By Steve Weinstein
By Bryan Bierman
By Lindsey Rhoades
By Chaz Kangas
By Ben Westhoff and Sarah Purkrabek
By Jena Ardell
By Jesse Sendejas Jr.
By Katherine Turman
On a muggy June night at the Standard Hotel, as Big Sean's debut Finally Famous: The Album played to a room full of journalists and industry executives—not to mention Kanye West—the Detroit rapper stood up from his chair and began to party. Mouthing the lyrics to the raunchy "Dance (A$$)," he took his microphone and turned it into an extension of his phallus, waving it down there like a gleeful toddler as the track imbued new meaning to MC Hammer's signature phrase "Hammer Time."
He wasn't all bravado, though; as he thanked his friends for sticking with him, Sean wept. "I used to be shy in everything I did," he said. "I used to be too shy to rap. [His longtime best friend and hypeman] Tone used to make me rap."
In 2005, Sean was cashing a paycheck from a telemarketing gig when he got a call from a friend alerting him to Kanye West's presence at a local radio station. Thanks to his knowing people there, he was able to get to Kanye, who allowed him a 16-bar audition. It was impressive enough for Yeezy to sign Sean to G.O.O.D. Music in 2007; he released his first mixtape that September.
Finally Famous: The Album is finally out after a couple of false starts, although thanks to the timing of its release it may very well have locked up at least one slot on 2011's Songs of the Summer list. "My Last," the album's Chris Brown–assisted first single, is lean and spirited, with a riveting loop borrowed from New Edition's 1988 hit "Can You Stand the Rain." On the track, Sean is girl-crazy, perpetually tipsy, and beholden only to the prerogatives of himself and his crew. More than that, though, it illustrates a fascinating dynamic between generations: "My Last" producer No I.D. (Common's "I Used to Love H.E.R."; Jay-Z's "Run This Town") is a hip-hop stalwart devoted to a soulful formula; Big Sean, meanwhile, is in his early twenties, is credited for bringing snapback hats back into vogue, and was an early pioneer of the elongated-pause punchline technique known as "hashtag rap" ("And I 'm expected to blow ... Lindsay").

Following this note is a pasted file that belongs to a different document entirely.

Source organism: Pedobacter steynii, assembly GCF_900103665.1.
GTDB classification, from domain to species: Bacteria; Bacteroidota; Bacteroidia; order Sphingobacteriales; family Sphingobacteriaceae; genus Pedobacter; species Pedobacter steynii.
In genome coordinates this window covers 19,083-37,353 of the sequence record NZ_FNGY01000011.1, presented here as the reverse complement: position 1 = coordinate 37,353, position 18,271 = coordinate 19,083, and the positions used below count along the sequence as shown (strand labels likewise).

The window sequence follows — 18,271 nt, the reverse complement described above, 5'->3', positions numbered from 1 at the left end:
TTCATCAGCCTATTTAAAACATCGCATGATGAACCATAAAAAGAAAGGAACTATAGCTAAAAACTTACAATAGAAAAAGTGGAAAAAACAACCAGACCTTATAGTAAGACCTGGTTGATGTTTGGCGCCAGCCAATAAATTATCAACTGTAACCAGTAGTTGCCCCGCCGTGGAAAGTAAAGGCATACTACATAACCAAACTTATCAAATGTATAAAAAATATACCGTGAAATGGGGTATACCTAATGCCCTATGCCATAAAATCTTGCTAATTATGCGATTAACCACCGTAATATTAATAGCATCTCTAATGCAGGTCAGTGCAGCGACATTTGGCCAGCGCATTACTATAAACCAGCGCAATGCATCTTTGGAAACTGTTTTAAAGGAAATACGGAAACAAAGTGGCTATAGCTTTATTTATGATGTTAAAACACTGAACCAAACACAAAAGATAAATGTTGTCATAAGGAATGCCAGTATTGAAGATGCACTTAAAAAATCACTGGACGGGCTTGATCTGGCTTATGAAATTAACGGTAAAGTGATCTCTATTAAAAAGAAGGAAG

"Neither one of us, no matter how much we have respect for each other or whatever cool words we have to say [in public], can say we had chemistry that was made in heaven in those first sessions," No I.D. said of his time working with Sean. "I'm the type of person that really has a strong opinion, but a lot of his newness to the game had him questioning a lot of the things to do. I was like, 'Let's do it, see what it looks like, and make a decision.' "
Finally Famous, which contains a handful of other tracks produced by No I.D. as well as collaborations with the likes of the Neptunes and Wiz Khalifa, is a slick triumph filled with muscular drums and rolling synthesizers. "Memories (Part II)," an update of "Memories" from his 2010 mixtape Finally Famous Vol. 3, is pumped up with beefy piano chords, heavier drums, and an assist from John Legend. "Marvin Gaye & Chardonnay" has one of the album's catchiest hooks and a cameo from Kanye himself; since its release earlier this month, it's been blowing up, bringing that day at the radio station full-circle.
"I remember riding to school listening to Lil Wayne, listening to Jay-Z, listening to all these different mixtapes and now we doin' that shit," said the 23-year-old. "That shit is, like, happening. That's the best part of life, man—when you set your mind to something and it starts happening. It's better than everything. "